The Park Service makes you carry a bear can. Since we had four people in our party, I opted for the larger container, which is essentially like carrying a water cooler tank in your pack. Hope you have room… Anyway, the damn thing weighs a ton! In the olden days in the Sierras, we’d just string our food in a tree. This of course has its own drawbacks (we once saw a mother bear send her light-weight cub up the tree to retrieve the food), but it would enable you to dispense with the can that’s just painful to carry.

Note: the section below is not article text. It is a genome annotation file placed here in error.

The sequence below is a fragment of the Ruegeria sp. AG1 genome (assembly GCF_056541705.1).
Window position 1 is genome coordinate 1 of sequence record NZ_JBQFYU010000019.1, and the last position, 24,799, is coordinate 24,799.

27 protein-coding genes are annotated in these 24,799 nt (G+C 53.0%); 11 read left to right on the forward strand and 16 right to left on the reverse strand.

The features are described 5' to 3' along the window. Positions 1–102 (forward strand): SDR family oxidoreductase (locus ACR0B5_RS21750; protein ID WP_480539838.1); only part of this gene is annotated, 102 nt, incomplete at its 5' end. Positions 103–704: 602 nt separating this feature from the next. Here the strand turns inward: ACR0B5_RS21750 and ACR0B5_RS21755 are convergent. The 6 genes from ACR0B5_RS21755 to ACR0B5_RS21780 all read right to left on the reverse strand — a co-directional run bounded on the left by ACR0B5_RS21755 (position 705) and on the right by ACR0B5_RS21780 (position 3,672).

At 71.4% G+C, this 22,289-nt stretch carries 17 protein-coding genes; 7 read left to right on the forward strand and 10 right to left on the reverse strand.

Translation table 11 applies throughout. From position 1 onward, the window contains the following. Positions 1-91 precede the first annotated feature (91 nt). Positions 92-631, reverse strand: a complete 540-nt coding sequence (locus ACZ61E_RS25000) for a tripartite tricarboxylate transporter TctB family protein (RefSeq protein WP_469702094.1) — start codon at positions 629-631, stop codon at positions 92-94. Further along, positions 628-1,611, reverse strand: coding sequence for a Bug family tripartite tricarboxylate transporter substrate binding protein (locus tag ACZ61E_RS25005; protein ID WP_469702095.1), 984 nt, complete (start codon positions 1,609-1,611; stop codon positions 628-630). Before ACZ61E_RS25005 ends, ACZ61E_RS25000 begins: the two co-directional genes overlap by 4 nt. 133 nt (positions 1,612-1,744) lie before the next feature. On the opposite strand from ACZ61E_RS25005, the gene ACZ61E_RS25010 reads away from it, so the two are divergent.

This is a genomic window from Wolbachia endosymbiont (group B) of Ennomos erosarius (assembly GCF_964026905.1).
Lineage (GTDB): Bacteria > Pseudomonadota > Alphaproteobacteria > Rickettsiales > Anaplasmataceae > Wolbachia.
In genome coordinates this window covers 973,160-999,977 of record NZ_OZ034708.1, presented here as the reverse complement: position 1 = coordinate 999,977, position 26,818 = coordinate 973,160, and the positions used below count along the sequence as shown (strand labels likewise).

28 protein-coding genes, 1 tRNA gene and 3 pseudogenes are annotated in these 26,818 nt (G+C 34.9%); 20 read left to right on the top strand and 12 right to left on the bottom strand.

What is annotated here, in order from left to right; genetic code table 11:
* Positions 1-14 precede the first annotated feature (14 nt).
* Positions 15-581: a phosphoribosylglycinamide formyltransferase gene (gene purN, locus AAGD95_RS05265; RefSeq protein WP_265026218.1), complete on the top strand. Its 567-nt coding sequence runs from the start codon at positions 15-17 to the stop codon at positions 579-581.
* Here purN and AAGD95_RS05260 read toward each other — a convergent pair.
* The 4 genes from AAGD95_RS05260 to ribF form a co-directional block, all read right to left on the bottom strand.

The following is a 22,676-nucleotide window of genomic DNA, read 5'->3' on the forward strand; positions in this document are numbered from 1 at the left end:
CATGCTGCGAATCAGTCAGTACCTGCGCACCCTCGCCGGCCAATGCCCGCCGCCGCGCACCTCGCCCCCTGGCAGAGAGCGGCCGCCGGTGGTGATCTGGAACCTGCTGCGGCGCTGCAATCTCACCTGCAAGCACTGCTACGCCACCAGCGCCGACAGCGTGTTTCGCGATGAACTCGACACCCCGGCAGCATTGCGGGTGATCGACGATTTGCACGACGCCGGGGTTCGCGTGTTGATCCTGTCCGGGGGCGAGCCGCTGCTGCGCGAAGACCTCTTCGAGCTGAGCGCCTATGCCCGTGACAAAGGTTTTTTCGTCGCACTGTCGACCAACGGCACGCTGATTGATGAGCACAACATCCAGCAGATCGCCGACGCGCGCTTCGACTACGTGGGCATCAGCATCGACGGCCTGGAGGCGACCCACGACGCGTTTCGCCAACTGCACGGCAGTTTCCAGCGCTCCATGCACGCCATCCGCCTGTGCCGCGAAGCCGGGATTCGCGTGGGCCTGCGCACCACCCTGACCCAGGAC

From Royal Lake, we pumped water and ascended another mile or so to the Upper Basin. There is a little glacial lake there along with lots of moraine, meadows, and marmots. The bugs were relentless, so we set up our tent as soon as we arrived and I put on my head net, rain jacket and pants, and tried to make do. I don’t use repellent since I hate the idea of having that stuff on my skin and clothes, and I think the other people who did use it got bitten just as badly. As soon as bare skin is exposed for more than about five seconds, it becomes covered with bugs. They let up a tiny bit at night, when the all perched on top of the mesh of our tent, eyeing us hungrily with their little probosces just waiting for the chance…